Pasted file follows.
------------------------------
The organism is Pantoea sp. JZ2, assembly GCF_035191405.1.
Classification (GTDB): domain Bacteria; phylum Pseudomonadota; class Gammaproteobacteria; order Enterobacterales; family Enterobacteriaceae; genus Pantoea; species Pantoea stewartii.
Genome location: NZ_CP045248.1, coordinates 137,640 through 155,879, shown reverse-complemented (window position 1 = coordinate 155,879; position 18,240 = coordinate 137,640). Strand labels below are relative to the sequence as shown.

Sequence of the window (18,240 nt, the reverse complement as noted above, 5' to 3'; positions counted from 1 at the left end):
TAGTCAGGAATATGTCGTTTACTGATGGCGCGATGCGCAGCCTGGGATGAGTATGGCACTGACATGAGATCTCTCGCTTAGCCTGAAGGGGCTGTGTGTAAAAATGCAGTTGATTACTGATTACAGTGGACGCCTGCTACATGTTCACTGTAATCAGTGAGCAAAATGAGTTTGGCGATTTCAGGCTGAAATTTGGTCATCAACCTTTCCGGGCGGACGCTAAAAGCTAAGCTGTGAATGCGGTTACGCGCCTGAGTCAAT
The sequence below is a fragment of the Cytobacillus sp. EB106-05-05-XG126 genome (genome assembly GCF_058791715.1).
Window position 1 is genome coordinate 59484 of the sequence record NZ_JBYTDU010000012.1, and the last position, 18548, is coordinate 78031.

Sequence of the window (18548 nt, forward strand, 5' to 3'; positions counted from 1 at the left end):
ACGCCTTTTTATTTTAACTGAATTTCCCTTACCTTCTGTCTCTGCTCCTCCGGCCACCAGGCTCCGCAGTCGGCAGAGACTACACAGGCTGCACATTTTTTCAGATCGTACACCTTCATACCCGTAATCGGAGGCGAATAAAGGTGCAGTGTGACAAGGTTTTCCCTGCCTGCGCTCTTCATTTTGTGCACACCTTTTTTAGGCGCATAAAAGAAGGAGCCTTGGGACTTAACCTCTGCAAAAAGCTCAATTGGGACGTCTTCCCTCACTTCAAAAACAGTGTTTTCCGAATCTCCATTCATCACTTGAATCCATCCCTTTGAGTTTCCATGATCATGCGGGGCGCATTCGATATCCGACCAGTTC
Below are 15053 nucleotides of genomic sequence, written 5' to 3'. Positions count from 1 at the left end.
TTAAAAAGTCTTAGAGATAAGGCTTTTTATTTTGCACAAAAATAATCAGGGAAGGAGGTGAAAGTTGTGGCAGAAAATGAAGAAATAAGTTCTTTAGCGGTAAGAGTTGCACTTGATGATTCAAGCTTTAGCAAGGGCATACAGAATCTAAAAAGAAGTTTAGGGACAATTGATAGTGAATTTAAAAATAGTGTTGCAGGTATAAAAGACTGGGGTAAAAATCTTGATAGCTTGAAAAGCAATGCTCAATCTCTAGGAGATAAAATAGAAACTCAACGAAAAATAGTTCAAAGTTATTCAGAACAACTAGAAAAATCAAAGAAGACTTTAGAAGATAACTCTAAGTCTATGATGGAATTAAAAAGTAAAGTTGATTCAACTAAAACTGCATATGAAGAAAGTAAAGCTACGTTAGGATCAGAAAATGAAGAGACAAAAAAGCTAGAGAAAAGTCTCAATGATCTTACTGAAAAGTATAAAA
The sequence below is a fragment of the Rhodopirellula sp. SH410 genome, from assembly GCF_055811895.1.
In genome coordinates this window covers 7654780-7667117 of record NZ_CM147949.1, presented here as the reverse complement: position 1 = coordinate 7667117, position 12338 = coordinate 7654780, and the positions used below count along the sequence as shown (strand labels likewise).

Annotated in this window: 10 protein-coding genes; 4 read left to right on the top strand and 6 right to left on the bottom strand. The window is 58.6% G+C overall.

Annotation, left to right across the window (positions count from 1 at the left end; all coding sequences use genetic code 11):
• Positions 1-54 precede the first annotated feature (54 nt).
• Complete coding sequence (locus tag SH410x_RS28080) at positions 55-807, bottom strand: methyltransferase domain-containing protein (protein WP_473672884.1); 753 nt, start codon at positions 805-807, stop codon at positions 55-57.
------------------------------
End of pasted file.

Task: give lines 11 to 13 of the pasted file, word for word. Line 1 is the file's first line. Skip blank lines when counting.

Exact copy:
TTAAAAAGTCTTAGAGATAAGGCTTTTTATTTTGCACAAAAATAATCAGGGAAGGAGGTGAAAGTTGTGGCAGAAAATGAAGAAATAAGTTCTTTAGCGGTAAGAGTTGCACTTGATGATTCAAGCTTTAGCAAGGGCATACAGAATCTAAAAAGAAGTTTAGGGACAATTGATAGTGAATTTAAAAATAGTGTTGCAGGTATAAAAGACTGGGGTAAAAATCTTGATAGCTTGAAAAGCAATGCTCAATCTCTAGGAGATAAAATAGAAACTCAACGAAAAATAGTTCAAAGTTATTCAGAACAACTAGAAAAATCAAAGAAGACTTTAGAAGATAACTCTAAGTCTATGATGGAATTAAAAAGTAAAGTTGATTCAACTAAAACTGCATATGAAGAAAGTAAAGCTACGTTAGGATCAGAAAATGAAGAGACAAAAAAGCTAGAGAAAAGTCTCAATGATCTTACTGAAAAGTATAAAA
The sequence below is a fragment of the Rhodopirellula sp. SH410 genome, from assembly GCF_055811895.1.
In genome coordinates this window covers 7654780-7667117 of record NZ_CM147949.1, presented here as the reverse complement: position 1 = coordinate 7667117, position 12338 = coordinate 7654780, and the positions used below count along the sequence as shown (strand labels likewise).